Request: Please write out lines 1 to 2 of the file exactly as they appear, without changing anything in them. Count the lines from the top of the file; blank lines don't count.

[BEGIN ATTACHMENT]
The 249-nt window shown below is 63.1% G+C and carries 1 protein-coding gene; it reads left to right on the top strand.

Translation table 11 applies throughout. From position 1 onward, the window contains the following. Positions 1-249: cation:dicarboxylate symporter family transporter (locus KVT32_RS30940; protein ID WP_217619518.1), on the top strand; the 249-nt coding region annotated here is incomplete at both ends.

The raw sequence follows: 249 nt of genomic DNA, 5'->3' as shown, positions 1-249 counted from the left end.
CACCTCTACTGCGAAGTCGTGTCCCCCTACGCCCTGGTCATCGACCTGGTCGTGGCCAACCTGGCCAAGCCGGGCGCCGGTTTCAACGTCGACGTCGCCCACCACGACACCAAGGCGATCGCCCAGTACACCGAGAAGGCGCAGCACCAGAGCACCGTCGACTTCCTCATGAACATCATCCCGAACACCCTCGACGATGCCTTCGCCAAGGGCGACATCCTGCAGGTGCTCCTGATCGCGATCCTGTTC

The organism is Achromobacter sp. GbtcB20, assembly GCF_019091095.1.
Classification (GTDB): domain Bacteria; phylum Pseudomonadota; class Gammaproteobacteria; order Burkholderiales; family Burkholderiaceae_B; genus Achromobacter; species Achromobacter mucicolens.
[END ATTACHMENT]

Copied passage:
The 249-nt window shown below is 63.1% G+C and carries 1 protein-coding gene; it reads left to right on the top strand.

Translation table 11 applies throughout. From position 1 onward, the window contains the following. Positions 1-249: cation:dicarboxylate symporter family transporter (locus KVT32_RS30940; protein ID WP_217619518.1), on the top strand; the 249-nt coding region annotated here is incomplete at both ends.